at her like a blue engine lover. She laughs
in railway rhythms swallowing vowels
like another caboose pounding through downtown
at noon, she weeps like a faraway whistle at midnight
imagines the tune wandering east, loving its certainty.
When she rides as a mystery passenger next full
moon, she’ll glimmer on the grill, she’ll go
somewhere, she’ll run along that opalescent path
with a plan, then wait for darkness, wait for the
train to nod, tell her “now,” nudge her across the stories,
across the rails, read the ticket, her destination
stamped right there.
I am now on another Anne Marie relocation adventure, and I love living in the Verde Valley. Sometimes I feel like I’ve spent my whole life wrestling with winter. Detroit’s winters too big a bully for this wimpy girl; Las Cruces winters were, well, they were kind of like the handshake I dread. When the hand is a bit warm, moist, and I’m afraid I might pull it off if I shake it too hard. Yeah, that town kept me for too long.
Flagstaff winters grew colder, although some said it was just me getting older. Less snow, more cold, that was not what I bargained for. I wanted the beauty, even with the work, but not the ice and uncompromising shiver.
Here in Cottonwood, winters are just right. Crisp, cool, colorful. Quiet, and the biggest drama is the blue herons crossing the lagoon. One o’clock to seven. Seven o’clock to twelve. And then, there are, the planes. The planes!
I live a few miles from a very small airport. Thus, the skies offer a similar reminder to me as the trains did in Flagstaff: My life is just a little tiny bit of smallness in a far bigger world. Especially on the weekends, when lots of planes fly by, low, and slow, and right there!
These are little planes, mind you, so there is no zooming of jets, no condensation trails, you can often see the pilots. They can see you if you wave, and I do, and the pilots wave back.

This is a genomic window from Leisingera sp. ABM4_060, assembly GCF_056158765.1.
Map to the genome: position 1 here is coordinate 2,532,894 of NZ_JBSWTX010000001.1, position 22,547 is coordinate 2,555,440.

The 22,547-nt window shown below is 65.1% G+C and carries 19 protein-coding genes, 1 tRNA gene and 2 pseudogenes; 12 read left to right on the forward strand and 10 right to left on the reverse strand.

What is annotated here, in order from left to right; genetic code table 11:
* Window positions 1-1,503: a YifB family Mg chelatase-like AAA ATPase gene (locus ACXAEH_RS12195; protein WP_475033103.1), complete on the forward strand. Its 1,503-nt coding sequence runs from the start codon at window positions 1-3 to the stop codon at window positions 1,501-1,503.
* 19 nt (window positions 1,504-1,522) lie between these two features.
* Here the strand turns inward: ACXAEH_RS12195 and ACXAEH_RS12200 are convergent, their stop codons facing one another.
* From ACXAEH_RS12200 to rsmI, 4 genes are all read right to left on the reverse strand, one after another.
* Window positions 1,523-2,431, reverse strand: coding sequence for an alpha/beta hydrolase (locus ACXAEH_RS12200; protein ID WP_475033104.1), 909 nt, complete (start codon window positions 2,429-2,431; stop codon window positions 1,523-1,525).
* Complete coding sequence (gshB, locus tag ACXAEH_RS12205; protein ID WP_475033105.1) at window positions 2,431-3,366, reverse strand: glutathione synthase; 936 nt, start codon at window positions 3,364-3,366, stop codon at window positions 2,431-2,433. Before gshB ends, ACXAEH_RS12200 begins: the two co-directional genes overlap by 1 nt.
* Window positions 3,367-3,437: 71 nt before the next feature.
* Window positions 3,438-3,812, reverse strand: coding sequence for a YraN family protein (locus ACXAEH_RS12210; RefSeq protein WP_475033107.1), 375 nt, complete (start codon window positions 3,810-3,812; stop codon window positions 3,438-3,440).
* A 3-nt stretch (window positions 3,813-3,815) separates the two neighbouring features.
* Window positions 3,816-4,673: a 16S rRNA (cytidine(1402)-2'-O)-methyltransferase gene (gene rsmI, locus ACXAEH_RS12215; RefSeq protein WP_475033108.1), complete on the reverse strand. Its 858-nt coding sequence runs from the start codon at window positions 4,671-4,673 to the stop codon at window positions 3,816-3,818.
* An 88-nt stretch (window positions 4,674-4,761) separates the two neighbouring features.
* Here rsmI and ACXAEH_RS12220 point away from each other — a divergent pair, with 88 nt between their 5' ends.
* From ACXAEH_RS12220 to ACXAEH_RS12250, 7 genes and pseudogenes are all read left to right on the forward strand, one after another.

There are absolutely no teens jumping in front of them.
Do we ever stop ‘momma’ worry? Riana is headed to Berlin. Bridget announces the other day that ‘Yay!’ she is headed to Mexico City. yay.
Yes, this old mother of grown adults still gets a belly ping. Inside my head I think, but wait, Mexico City is the biggest most dangerous city in the world; I think–tempted to spout off Nervous Nelly warnings–when you travel you must hide your money well; carry your pack in front; the trains are crazy and unsafe, etc., etc., etc., infinitum.
3. LET GO OF YOUR NAME
And then I remind myself of my own adventures. My own time in that city and numerous other large, crazy, unsafe cities that I traveled when I was the same age, also with my boyfriend.
And I remind myself that I grew up in Detroit. And that the girls have and do live in New York. And my feeble ‘yay’ becomes a louder ‘Duh!’
“Shhhhhhhhhhh,” I say. Shhh . . .
And I quiet down, and I grab my yoga mat, and I go to the Cottonwood Recreation Center for Yoga Flow. And I breathe.
And the yoga instructor says, during our end-of-session-relaxation, ‘let go of your name.’ And I feel grounded again. And connected. And small. Very small and as safe as I’m ever going to get.
Let Go of Your Name
Let go of your name
that train of spaces
and loops and dots
line it up on the rails
neat as infinity
and the sleeplessness
that rocks you each night
hitch it to yesterday
let it jump the track
Let go of your name
each syllable of story
as familiar as the back
of the seat in front of you
as the narrative unravels
past the windows
untell your tale
press it to metal
flatten it like
Let go of your name
hand it over, let
the ticket taker
through each chapter
the fabled end you wait for
like movie credits, let
the conductor rip
that schedule, load
new cargo, usher
you to the sight-
Let go of your name.
Photo by Ryan Hafey on Unsplash